Are your characters waking you up at night? Do their conversations light a fire in your gut? What do they want? Who are they?

I know this may seem abnormal to most folks, but my characters have complete conversations. I have no idea where they are or even who they are, but I know without a doubt that what I’m overhearing is important to my work in progress or something I’ll be writing in the future. My writing took on new meaning and depth when I started listening to what they were saying.

My big dreams were to be an award-winning romance novelist, but the words in my head were mostly kids, more specifically children who lived in the Texas frontier of all places. In the beginning of my writing journey, I pushed the voices out of my head and tried to create romance stories. The whole creative process was a chore; I hated the characters, the dreary plotline, and the editing process seemed like torture. What made me think that I’d ever be able to write a novel?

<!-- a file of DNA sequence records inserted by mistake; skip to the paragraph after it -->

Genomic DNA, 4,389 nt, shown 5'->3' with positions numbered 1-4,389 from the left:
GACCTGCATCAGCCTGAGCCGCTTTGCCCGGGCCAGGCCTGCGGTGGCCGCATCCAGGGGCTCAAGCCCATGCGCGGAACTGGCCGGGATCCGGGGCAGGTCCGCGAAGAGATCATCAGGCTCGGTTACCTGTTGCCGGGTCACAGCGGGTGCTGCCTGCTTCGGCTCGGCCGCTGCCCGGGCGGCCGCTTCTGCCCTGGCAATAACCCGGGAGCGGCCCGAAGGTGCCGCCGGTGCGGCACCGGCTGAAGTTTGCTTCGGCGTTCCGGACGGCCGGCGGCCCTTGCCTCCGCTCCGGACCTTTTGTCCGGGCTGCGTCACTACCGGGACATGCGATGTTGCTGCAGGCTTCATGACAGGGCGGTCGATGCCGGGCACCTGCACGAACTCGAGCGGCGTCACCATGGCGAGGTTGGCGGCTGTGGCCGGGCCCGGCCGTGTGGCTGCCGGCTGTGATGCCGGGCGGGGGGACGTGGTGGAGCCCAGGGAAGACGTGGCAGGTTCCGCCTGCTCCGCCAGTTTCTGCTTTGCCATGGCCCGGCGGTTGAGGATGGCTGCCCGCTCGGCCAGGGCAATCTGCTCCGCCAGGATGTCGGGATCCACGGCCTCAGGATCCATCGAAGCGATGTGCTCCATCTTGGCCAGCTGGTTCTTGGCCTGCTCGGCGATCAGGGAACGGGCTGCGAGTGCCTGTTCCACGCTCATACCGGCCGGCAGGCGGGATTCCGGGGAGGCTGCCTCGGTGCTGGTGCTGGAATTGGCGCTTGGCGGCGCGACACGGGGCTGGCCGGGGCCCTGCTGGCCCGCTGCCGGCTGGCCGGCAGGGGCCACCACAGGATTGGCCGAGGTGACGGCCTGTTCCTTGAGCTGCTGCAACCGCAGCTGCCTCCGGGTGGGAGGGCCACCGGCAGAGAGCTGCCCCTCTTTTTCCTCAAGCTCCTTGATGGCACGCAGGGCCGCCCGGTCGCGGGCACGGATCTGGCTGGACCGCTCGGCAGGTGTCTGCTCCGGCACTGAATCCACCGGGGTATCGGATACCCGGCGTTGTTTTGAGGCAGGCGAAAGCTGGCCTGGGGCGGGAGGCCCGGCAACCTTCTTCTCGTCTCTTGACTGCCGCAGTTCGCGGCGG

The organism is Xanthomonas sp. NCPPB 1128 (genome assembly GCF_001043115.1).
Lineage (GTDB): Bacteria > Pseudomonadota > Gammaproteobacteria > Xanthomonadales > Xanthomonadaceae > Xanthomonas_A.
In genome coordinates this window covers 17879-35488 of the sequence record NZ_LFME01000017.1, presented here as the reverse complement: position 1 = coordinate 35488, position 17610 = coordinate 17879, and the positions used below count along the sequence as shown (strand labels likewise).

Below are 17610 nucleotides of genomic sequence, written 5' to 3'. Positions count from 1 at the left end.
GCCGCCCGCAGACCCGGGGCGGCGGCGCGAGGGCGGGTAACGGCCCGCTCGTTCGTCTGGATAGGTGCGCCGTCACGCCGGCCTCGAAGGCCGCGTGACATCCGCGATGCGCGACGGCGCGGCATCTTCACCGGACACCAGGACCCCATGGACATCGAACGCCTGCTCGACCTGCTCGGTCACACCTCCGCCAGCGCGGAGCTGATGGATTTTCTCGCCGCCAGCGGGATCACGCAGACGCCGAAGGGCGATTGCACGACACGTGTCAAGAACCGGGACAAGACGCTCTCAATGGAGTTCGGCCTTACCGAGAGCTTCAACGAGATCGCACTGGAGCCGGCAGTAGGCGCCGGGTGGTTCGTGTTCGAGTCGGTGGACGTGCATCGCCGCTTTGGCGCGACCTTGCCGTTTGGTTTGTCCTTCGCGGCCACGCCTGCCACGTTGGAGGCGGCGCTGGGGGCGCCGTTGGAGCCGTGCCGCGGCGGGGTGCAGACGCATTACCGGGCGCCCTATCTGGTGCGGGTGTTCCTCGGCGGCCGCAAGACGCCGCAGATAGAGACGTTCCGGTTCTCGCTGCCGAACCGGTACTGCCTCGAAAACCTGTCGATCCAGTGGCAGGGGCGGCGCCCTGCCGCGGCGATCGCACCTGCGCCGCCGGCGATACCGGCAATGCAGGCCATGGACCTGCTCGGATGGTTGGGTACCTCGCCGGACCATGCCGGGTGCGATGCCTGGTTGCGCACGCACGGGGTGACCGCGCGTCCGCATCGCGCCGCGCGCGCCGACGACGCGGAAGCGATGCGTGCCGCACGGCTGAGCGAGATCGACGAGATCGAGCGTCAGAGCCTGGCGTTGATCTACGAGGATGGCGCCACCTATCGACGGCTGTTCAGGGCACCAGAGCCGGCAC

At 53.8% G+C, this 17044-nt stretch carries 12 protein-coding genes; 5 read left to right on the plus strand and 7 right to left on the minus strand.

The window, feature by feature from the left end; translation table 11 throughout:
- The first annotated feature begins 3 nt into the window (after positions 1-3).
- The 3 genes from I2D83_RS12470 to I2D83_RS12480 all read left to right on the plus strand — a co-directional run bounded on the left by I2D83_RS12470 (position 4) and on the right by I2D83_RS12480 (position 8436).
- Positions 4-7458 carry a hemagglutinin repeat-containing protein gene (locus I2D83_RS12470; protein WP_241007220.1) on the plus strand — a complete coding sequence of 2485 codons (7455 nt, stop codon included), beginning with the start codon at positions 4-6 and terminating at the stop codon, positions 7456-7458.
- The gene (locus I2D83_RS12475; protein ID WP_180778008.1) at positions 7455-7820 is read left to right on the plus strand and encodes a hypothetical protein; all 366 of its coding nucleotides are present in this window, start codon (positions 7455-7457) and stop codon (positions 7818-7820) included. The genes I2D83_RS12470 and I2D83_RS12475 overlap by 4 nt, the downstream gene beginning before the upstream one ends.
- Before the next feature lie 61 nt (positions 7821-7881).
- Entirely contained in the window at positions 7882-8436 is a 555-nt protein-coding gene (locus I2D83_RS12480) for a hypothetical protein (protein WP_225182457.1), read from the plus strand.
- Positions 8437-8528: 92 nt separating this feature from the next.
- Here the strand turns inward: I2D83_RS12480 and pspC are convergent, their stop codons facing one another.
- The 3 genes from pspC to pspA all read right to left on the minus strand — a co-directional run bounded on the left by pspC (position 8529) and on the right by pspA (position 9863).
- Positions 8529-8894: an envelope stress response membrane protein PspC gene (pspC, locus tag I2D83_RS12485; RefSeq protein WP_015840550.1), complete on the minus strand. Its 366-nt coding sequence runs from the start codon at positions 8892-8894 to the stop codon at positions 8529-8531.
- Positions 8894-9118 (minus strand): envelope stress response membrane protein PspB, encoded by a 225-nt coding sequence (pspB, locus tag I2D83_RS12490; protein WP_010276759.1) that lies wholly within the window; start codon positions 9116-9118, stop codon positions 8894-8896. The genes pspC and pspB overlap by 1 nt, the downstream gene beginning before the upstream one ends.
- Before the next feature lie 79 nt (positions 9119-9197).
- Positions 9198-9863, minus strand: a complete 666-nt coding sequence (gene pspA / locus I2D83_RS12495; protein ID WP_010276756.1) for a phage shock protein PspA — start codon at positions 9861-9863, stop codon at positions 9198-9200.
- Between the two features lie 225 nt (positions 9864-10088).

Janes’ words got me to thinking. What I’ve been obsessed with since a very early age, besides writing a book, is history and stories set in the Old West. Everything about that time period fascinates me and I consume historical fiction and nonfiction like air.

Believe me I’ve tried to change the ages of my characters so they’d fit a publisher’s specs, follow the advice of my husband who said if I’d write a marketable romance it would be easier to sell, and considered the ideas of a well-meaning editor who insisted I add a werewolf to make a western tale marketable. The writing process wasn’t fun anymore until I finally gave in the voices inside my head. I haven’t looked back since.  You are unique, and only you can write the story that needs to be told. Have confidence in your abilities and story-telling instincts. Have confidence in your characters. Let them show you the way.

 

LET’S TALK BOOKS: Outlander by Diana Gabaldon


LET’S TALK BOOKS: Outlander by Diana Gabaldon

Natalie Bright